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College of Food, Agricultural, and Environmental Sciences


OARDC's Yebo Li Receives University Innovator Award

November 30, 2011

WOOSTER, Ohio -- Yebo Li, a biosystems engineer with the Ohio Agricultural Research and Development Center (OARDC) in Wooster, has received Ohio State University's 2011 Early Career Innovator of the Year Award for his work on the development and commercialization of bio-based energy and industrial products.

Now in its second year, the university's Innovator of the Year program was started to support and stimulate entrepreneurial activity among Ohio State scientists. It recognizes researchers who are working actively to promote commercialization of university intellectual property through invention disclosures filed, patents applied for and/or received, technologies licensed, or spin-off companies formed.

"We are very pleased that the excellence of Yebo Li's research and its impact on the state of Ohio was recognized by Ohio State University's Office of Research," said OARDC Director Steve Slack. "We take great pride in the contributions of our scientists and the fact that many of their contributions impact the economic future of Ohio."

An assistant professor in the Department of Food, Agricultural and Biological Engineering and a specialist with OSU Extension, Li's lab focuses on the creation of novel sources of bio-energy, biofuels and bio-products from waste.

One of those technologies -- whose patent was approved last September -- is a bio-polyol made from crude glycerin (a byproduct of biodiesel production) and crop residue. This bio-polyol can be turned into "green" polyurethane foam for use in products such as automotive seats, headrests and bumpers; sealants and thermal insulation systems for refrigerators; insulation boards; and packaging materials. Li's technology has been licensed to Poly-Green Technologies, an Ohio start-up company, for commercial production.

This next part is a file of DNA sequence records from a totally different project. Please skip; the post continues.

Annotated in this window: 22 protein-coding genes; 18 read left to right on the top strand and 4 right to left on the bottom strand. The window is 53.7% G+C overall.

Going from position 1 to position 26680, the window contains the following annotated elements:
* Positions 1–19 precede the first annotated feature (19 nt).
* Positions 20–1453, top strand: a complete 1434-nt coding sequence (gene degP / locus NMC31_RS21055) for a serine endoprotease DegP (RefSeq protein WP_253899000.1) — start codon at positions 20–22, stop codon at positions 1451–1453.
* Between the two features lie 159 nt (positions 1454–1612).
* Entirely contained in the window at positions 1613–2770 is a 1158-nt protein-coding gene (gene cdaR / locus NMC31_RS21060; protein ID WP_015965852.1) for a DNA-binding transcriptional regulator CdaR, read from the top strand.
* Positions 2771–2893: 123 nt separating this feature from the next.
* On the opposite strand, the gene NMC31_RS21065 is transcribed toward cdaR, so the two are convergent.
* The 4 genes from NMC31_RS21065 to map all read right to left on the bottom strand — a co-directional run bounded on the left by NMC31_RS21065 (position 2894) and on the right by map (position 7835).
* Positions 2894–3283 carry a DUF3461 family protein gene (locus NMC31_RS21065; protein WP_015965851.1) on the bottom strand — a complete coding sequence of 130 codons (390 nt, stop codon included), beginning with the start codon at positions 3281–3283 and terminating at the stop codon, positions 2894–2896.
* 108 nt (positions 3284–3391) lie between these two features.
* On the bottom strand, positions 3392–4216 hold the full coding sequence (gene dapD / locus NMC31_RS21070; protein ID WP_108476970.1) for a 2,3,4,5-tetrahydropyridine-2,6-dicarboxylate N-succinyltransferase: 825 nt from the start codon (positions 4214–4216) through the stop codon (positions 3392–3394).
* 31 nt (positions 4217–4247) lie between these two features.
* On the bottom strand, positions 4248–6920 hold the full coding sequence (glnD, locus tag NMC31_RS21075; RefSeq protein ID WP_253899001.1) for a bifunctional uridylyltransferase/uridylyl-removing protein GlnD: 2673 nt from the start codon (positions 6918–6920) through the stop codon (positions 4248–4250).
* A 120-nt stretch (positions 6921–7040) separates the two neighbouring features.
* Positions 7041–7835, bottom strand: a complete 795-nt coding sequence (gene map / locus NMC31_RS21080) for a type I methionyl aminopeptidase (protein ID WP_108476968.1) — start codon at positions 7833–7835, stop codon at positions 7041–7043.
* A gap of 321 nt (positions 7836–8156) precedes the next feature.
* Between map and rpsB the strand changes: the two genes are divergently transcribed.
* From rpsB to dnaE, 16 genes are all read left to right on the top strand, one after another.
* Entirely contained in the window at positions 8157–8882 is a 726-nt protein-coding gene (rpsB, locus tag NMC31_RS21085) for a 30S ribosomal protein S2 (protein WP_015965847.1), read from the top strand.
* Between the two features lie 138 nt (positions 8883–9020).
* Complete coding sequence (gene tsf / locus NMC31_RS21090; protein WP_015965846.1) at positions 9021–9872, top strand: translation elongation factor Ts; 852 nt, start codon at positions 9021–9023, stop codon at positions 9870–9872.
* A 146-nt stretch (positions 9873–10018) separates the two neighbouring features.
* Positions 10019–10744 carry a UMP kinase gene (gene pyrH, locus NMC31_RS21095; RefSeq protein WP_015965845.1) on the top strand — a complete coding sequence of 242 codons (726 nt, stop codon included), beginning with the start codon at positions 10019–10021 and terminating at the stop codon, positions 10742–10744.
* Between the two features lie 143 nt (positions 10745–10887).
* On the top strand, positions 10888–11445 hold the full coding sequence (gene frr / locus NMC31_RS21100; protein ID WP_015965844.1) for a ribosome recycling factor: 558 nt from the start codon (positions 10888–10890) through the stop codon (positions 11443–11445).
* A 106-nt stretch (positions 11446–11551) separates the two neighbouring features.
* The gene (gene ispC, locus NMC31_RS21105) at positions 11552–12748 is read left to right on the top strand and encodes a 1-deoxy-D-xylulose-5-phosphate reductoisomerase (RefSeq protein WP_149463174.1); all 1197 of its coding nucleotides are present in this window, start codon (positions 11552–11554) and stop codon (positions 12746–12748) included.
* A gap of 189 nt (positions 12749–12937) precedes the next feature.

Li also works with Cleveland-based quasar energy group in the development of an innovative, patent-pending technology for an integrated anaerobic digestion system, or iADS, that can cost-effectively produce clean energy from both solid and liquid organic wastes through anaerobic digestion. He also collaborates with West Virginia's Touchstone Energy Laboratory in the optimization of an open-pond system for growing algae for a variety of biofuel and bio-product applications.

"I am very humbled and honored to have received this award. I get credit for the tremendous work of my students and postdoctoral researchers," Li said. "This award will encourage me and my lab to have more creative research discoveries geared toward commercialization. I would also like to take this opportunity to thank the support and encouragement from administrators and colleagues at the College of Food, Agricultural, and Environmental Sciences, OARDC and my department."

Find out more about Li's work at


Mauricio Espinoza